edited by Douglas W. Woods, PhD, John C. Piacentini, PhD, and John T. Walkup, MD, 287 pp, $38, ISBN 1-59385-480-3, New York, New York, Guilford, 2007.
Tics and Tourette syndrome are common conditions faced by pediatric neurologists, pediatricians, adult neurologists, and psychiatrists; in fact, probably the most common movement disorder. Several challenges face clinicians and researchers interested in tics and Tourette syndrome. The first is practical; the media has done a disservice to the public in portraying the disorder. Sensationalistic presentations showing children with severe Tourette syndrome affected with coprolalia, rage attacks, severe self-injurious tics, desperate parents, and heroic interventions including deep brain stimulation reinforce the message that this is a disorder to be feared, one that is difficult to control, frequently derailing or even destroying children's lives. This book, a comprehensive review of treatment and management of tics as a neuropsychiatric disorder, is a welcome addition to the field. I would go so far as to say that this text should be required reading for any member of the media who intends to produce a program about Tourette syndrome!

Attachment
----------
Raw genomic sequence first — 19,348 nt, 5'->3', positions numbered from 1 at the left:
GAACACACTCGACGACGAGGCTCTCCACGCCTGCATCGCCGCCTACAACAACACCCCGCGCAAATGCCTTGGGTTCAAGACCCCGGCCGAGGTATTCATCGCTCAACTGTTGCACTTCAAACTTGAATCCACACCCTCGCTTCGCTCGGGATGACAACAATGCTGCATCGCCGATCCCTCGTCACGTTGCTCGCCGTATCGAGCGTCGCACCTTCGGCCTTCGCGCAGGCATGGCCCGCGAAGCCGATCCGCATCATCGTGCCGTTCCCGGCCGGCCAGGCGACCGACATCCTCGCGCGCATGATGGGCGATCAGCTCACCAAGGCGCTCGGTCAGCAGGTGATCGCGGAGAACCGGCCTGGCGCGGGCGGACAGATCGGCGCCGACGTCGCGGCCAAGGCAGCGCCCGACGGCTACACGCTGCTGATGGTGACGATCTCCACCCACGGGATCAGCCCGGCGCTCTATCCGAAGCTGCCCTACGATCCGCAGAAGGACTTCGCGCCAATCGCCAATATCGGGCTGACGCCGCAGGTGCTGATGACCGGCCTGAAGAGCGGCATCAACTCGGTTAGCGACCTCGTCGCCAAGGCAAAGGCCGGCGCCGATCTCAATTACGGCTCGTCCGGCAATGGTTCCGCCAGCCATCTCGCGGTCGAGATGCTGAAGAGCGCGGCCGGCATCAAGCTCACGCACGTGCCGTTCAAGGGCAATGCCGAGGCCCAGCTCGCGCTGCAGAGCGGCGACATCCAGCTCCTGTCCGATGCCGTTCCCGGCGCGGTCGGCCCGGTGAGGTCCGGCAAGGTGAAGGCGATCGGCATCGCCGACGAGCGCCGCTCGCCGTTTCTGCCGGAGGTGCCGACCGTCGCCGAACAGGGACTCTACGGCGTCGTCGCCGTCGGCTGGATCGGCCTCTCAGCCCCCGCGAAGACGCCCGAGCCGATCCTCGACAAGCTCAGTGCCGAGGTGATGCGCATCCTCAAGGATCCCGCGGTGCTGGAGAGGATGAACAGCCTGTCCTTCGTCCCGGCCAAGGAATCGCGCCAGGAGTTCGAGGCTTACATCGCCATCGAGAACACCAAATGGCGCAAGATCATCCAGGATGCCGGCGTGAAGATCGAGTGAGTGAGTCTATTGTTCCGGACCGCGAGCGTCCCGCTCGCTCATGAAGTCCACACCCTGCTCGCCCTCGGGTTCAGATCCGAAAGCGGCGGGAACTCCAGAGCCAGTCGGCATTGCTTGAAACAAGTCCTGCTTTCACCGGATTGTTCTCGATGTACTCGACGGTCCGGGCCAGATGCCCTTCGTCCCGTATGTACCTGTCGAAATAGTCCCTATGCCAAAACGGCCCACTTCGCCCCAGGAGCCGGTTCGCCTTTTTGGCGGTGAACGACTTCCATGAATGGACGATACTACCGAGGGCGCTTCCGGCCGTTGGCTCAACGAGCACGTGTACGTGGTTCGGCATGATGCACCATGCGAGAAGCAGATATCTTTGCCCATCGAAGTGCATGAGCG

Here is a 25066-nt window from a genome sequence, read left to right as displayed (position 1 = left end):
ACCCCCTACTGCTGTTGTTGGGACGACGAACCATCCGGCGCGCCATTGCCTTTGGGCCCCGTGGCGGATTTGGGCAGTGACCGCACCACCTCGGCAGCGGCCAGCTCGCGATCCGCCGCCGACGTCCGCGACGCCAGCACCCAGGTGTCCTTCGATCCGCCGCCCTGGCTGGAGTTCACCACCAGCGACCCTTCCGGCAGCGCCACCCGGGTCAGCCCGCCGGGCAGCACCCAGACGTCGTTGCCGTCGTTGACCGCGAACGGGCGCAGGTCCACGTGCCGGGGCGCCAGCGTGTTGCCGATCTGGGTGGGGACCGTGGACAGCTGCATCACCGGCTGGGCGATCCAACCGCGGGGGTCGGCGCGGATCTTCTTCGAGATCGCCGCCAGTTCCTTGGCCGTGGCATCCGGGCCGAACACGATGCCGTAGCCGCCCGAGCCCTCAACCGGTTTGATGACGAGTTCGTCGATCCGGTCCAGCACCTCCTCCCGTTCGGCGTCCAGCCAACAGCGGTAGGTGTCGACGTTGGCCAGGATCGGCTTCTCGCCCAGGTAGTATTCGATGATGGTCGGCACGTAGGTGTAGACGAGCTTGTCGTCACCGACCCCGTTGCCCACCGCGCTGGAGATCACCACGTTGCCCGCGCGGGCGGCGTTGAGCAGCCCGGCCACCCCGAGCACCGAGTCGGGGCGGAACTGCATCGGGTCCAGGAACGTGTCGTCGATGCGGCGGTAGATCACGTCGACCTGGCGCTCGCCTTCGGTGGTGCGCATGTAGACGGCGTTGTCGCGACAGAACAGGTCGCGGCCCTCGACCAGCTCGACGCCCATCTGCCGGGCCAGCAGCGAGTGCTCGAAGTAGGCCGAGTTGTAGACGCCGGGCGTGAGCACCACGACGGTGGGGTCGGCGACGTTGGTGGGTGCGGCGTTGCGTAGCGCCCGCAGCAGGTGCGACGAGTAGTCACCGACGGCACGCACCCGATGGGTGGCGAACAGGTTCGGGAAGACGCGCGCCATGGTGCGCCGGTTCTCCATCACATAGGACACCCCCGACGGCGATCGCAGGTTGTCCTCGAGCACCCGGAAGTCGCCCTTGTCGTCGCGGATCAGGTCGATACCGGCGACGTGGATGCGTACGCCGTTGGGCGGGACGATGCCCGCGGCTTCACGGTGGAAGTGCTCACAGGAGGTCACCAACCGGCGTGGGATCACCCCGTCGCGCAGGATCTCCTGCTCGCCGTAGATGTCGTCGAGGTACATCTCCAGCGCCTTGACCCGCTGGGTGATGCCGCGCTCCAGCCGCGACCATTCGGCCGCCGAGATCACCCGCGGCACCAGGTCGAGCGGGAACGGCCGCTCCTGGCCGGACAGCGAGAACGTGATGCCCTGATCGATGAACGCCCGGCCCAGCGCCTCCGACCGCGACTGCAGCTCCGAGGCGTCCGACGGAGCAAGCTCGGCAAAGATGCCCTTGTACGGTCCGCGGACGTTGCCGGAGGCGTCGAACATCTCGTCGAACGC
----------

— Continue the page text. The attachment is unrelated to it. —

Treating Tourette Syndrome and Tic Disorders: A Guide for Practitioners. Arch Neurol. 2009;66(11):1426. doi:10.1001/archneurol.2009.246